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Title: Goals of children entering child and adolescent mental health services : agreement with parents and the link between goal orientation, goal motives, anxiety and depression
Author: Swift, K.
ISNI:       0000 0004 6057 7936
Awarding Body: University of Liverpool
Current Institution: University of Liverpool
Date of Award: 2014
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This thesis consists of two major sections: a systematic review and an empirical paper. A brief description of each section, along with details of how the sections are linked, will be provided in this introductory chapter. Systematic Review Theoretical standpoints are increasingly implicating goal processes in affective disorders and wellbeing (Johnson, Carver & Fulford, 2010). Goal processes include how an individual orientates their goals or the motives driving goal pursuit. For example, an individual may “want to maintain friendships” (approach orientation) or “not want to lose friendships” (avoidance orientation) because “it is really important to them” (autonomous motivation) or because “they would feel ashamed if they lost friends” (controlled motivation). Research suggests that these aspects of goals have an impact on wellbeing and levels of emotional distress irrespective of the goal content, in this case friendships (Elliot, Sheldon & Church, 1997; Miquelon & Vallerand, 2008). This review uses systematic procedures to establish the current state of empirical research that investigates the relationship between goal processes and emotional distress and wellbeing in children and adolescents. There has been a paucity of research examining this link in children and adolescents. This is despite the potential that such knowledge could contribute to the understanding of the development and maintenance of mental health problems. This understanding is particularly important in children and adolescents due to the advantage of early intervention in treating mental health problems (Keiling et al., 2011). This review is intended for submission to Developmental Review and so is written in accordance with the author guidelines for this journal which broadly follow the American Psychological Association (APA) publication manual (2011). Empirical Paper The second major section of this thesis is an original empirical research project, again interested in the goals of children and adolescents. More specifically, it studies the therapy goals of children attending Child and Adolescent Mental Health Services and the aspects of these goals that may be pertinent in mental health interventions. The study has two main aims which address two important issues relating to children’s therapy goals. Parent-child agreement on presenting problems and goals of therapy is considered a significant factor in engagement and outcome in young people’s therapy (Department of Health, 2004; Cates, Paone, Packman & Margolis, 2006). Therefore, the first broad aim of this study is to assess level of agreement between children and parents for the child’s presenting problems and therapy goals. Next, the study focuses on the children’s goals of therapy to better understand the link between the goal processes, approach and avoidance motivation and goals motives, and anxiety and depression. As the findings of the review suggest, this is an emerging area of research with clear implications for understanding emotional distress in children and adolescents. However, to the author’s knowledge this study is the first to consider the link between goal processes and emotional distress in a clinical sample of children and adolescents. This means that it is well placed to make important clinical implications for clinicians working in child and adolescent mental health services (CAMHS). The author intends to submit this paper to Journal of Abnormal Child Psychology and therefore it was written in accordance with the author guidelines for this journal which again follow APA style guidelines. Thesis Overview The thesis as a whole further informs the understanding of the aspects of children’s goals that are particularly pertinent within a clinical setting. That is, characteristics that have been implicated in emotional distress and in therapeutic engagement and outcome, namely level of agreement on goals within parent child-dyads and the association between goal-related processes and emotional distress. As a result, the thesis offers several important clinical implications for clinicians working within child and adolescent mental health services.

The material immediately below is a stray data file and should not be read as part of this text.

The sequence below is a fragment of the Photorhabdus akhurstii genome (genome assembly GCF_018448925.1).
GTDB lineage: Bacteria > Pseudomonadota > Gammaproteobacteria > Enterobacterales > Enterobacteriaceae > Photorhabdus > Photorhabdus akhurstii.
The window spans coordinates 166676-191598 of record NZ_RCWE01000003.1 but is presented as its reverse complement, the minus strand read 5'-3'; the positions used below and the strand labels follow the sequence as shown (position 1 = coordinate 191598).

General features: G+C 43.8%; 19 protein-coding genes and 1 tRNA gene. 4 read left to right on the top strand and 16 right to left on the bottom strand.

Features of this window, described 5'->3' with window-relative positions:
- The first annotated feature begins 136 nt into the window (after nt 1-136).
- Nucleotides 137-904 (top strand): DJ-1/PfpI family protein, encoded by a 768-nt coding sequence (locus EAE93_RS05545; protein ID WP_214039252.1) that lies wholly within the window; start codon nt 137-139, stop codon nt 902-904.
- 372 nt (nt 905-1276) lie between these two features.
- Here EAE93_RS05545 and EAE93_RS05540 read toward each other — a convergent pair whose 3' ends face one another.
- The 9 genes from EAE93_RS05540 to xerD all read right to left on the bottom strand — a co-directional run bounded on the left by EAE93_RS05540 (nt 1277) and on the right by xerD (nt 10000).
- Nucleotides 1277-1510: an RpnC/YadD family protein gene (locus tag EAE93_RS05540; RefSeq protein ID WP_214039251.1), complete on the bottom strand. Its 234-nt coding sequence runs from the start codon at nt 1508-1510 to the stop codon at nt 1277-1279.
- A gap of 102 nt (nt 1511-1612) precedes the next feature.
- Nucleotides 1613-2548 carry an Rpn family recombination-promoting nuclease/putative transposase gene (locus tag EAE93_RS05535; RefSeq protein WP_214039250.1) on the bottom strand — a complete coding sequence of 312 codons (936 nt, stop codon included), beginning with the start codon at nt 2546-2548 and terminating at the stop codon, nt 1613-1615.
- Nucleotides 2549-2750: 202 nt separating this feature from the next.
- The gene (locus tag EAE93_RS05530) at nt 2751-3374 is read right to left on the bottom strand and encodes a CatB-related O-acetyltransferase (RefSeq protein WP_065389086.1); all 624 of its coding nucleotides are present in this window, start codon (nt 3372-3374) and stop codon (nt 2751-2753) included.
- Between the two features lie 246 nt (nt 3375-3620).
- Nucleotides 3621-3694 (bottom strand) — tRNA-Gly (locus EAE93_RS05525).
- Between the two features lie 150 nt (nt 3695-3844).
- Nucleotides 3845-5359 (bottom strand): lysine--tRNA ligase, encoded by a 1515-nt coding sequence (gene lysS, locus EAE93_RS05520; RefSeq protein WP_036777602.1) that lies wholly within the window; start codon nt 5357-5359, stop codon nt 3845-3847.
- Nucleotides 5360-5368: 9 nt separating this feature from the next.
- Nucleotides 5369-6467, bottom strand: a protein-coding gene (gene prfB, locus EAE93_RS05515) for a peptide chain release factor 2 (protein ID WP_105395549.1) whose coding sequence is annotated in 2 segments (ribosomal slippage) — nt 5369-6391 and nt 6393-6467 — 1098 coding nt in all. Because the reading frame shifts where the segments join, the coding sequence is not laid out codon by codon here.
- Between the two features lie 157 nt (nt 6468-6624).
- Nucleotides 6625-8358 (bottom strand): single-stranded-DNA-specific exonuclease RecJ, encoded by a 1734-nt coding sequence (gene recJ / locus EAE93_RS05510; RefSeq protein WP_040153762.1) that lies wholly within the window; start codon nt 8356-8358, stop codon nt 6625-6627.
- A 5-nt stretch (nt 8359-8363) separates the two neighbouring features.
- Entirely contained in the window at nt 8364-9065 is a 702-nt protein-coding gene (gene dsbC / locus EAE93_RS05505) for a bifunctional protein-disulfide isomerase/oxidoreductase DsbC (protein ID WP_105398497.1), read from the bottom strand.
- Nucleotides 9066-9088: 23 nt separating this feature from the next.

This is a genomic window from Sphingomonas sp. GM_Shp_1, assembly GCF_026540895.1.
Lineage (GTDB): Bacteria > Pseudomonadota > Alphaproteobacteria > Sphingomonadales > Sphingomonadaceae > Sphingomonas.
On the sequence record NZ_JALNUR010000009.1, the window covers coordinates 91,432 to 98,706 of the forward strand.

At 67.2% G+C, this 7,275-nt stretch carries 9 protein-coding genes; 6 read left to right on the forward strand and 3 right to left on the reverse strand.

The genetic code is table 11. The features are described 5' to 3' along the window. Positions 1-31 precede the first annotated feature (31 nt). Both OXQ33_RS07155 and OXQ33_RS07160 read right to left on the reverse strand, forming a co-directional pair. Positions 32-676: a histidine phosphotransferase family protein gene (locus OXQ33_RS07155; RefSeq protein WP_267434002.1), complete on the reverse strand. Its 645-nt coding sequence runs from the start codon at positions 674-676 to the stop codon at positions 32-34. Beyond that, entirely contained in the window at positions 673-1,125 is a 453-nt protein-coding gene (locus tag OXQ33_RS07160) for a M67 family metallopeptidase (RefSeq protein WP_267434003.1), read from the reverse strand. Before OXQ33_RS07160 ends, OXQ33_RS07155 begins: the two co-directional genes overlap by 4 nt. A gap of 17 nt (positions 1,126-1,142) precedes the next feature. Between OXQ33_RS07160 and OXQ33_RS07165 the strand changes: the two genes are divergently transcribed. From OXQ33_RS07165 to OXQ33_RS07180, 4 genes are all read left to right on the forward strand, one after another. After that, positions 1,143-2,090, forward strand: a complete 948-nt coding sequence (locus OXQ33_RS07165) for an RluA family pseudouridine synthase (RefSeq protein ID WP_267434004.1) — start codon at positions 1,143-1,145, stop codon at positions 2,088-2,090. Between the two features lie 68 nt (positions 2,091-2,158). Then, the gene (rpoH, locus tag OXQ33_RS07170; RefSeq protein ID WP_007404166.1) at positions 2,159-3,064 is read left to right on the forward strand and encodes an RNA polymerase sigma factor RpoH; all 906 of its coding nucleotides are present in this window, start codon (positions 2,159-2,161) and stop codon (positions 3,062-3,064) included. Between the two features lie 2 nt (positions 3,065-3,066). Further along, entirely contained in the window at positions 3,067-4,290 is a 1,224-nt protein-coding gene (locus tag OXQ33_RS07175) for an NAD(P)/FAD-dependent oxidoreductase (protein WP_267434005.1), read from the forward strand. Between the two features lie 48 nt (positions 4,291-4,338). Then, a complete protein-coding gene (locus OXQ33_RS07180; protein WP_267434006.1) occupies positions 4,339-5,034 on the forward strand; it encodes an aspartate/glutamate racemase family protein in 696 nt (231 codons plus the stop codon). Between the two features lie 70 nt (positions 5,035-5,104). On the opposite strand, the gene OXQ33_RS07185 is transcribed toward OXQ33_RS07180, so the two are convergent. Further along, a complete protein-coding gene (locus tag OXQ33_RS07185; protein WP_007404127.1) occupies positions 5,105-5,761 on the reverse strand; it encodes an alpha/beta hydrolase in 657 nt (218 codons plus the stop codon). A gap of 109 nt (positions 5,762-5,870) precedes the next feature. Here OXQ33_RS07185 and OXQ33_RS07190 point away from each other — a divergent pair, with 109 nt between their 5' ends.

Supervisor: Not available Sponsor: Not available
Qualification Name: Thesis (D.Clin.Psy.) Qualification Level: Doctoral